RM: If that continues for the next 84 years

If wishes were horses... If it continued at the 1900-1930 rate we'd only have 50mm. If it continued at the 1930-1992 rate we'd only have 117mm. If it continued at the 1993-2016 rate we'd have 285mm. All of these scenarios are pointless to consider because of the 2nd derivative, and as David points out, likely also the 3rd.

Richard Mallett said...

As with global temperatures, we (or our descendants) will know more in the next years / decades. The Chinese (and probably most of the African countries) are pinning their hopes of future development on cheap and reliable electricity from fossil fuels and nuclear power.

David Appell said...

We know enough about AGW already to take action.

And the Chinese are well aware of manmade global warming and CO2's role in it. And are taking far more steps than we are to cut it.

Don't forget, America's per capita emissions are about 2x that of China. And we're emitted about 10x more historial CO2 than has China.

Layzej said...
This comment has been removed by the author.
Layzej said...

What would we know in 2026 that we didn't know in 1980?

In 1980, when the record looked roughly flat, Hanson predicted accelerated warming. Some people said "Wait and see."

Well, 35 years later we ended up with this, and some people still say "Wait and see."

What evidence would be sufficient? 10 years from now those people will be talking about the pause that started in 2016.

Windchasers said...

What would we know in 2026 that we didn't know in 1980?

Well, we'll have much better regional projections, and we'll have a better understanding of expected SLR.

But that's like knowing more about the shape of the bullets in the gun pointed at you. We knew enough, 30 years ago, to know that we needed to start shifting how we run the economy. And that's a really slow process. We should have gotten started.

Now, 30 years later, we're still dithering. Bah.

Layzej said...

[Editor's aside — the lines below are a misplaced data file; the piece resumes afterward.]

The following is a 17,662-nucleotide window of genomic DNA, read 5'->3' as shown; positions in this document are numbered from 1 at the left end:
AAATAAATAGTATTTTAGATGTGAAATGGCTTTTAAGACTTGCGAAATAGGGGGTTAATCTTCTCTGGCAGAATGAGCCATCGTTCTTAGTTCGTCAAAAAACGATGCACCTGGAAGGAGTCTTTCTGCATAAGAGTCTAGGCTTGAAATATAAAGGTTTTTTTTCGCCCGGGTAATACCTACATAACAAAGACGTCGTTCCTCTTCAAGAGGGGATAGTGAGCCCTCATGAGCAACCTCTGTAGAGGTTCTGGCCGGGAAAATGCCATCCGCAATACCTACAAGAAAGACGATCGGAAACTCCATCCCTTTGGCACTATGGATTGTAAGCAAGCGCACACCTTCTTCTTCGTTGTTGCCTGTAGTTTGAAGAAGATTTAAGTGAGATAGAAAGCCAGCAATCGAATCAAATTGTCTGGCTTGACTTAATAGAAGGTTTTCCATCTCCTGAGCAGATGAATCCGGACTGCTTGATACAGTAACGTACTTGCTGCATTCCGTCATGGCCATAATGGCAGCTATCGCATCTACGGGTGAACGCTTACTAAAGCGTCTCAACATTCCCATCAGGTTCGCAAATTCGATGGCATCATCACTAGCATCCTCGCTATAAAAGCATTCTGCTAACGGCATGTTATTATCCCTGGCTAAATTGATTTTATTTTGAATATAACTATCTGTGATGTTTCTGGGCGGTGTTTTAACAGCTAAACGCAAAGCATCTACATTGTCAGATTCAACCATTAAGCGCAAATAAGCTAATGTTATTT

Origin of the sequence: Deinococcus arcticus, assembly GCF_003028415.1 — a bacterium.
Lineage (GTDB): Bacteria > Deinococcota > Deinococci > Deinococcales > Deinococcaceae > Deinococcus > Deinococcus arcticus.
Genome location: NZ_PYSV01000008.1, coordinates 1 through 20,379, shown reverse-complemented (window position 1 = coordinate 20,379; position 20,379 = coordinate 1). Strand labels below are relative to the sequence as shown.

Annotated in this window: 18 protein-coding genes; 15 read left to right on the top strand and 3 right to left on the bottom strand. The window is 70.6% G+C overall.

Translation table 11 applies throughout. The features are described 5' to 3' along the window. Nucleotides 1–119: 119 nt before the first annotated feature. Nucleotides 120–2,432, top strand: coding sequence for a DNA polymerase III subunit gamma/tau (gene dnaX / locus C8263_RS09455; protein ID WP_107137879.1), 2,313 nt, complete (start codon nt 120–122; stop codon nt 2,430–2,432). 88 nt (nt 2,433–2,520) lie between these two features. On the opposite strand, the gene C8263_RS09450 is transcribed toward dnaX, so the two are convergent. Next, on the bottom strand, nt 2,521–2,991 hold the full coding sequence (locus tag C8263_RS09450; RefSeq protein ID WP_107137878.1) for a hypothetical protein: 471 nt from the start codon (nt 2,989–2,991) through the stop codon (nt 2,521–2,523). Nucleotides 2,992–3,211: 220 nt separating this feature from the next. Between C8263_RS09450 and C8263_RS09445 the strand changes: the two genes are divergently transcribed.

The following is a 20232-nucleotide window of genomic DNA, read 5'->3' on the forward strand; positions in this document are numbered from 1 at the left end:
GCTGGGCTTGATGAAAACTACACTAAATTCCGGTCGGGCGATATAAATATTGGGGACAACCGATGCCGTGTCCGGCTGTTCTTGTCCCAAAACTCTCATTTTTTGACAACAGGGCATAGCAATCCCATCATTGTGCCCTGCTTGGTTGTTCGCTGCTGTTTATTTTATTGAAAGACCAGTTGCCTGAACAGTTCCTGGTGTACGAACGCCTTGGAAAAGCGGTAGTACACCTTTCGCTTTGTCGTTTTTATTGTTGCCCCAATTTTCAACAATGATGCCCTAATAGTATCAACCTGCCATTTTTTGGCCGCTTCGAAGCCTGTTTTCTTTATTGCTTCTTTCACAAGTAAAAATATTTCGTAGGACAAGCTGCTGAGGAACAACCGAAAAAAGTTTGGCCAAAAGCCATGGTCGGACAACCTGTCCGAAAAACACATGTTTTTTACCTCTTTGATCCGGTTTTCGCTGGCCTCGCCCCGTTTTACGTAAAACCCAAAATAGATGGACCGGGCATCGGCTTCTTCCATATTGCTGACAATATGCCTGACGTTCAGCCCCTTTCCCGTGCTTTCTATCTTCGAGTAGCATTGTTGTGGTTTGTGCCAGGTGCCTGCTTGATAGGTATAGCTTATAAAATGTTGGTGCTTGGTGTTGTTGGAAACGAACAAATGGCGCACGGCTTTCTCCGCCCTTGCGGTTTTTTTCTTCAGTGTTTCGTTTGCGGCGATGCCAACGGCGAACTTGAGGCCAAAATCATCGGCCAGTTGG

Tamino quantifies the 1981 prediction here. Hanson predicted that by 2010, Earth’s temperature would rise about 0.4°C (0.7°F). Instead we saw a rise of 0.55°C (0.99°F), more than 35% higher than the projected increase.

David in Cal said...

Windchasers -- we did start, although perhaps not enough. Reducing atmospheric CO2 concentration will require a new source of massive amounts of energy. Something that can replace most fossil fuels worldwide and cost no more than fossil fuels. A lot of effort has gone into fusion energy, unfortunately without success so far. We also started by building more efficient vehicles and developing buildings that can be heated and cooled more efficiently.

JoeT said...

"A lot of effort has gone into fusion energy, unfortunately without success so far."

I don't often find myself in agreement with David in Cal, but he has a point. Of course, it depends on what 'success' means. If success means containing a burning plasma and being well on the road to a demonstration reactor, then I agree. However, there has been a vast increase in physics understanding in the past few decades.

If one is interested, I wrote up a brief post, called Fusion Power to Mitigate Climate Change in which I tried to argue for an acceleration of the fusion program, especially in the US. Some of the material is already dated: ITER won't start operation until December, 2025 at the earliest; tritium won't be used until 2034 or so. Although it may not be completely obvious, by the time I was done with my argument, I had changed my mind. Fusion will come too little and too late (and will probably be too expensive) to have any substantial impact on climate change.

If you haven't played around yet with the climate models I link to at the University of Chicago web site, it's worth taking a look.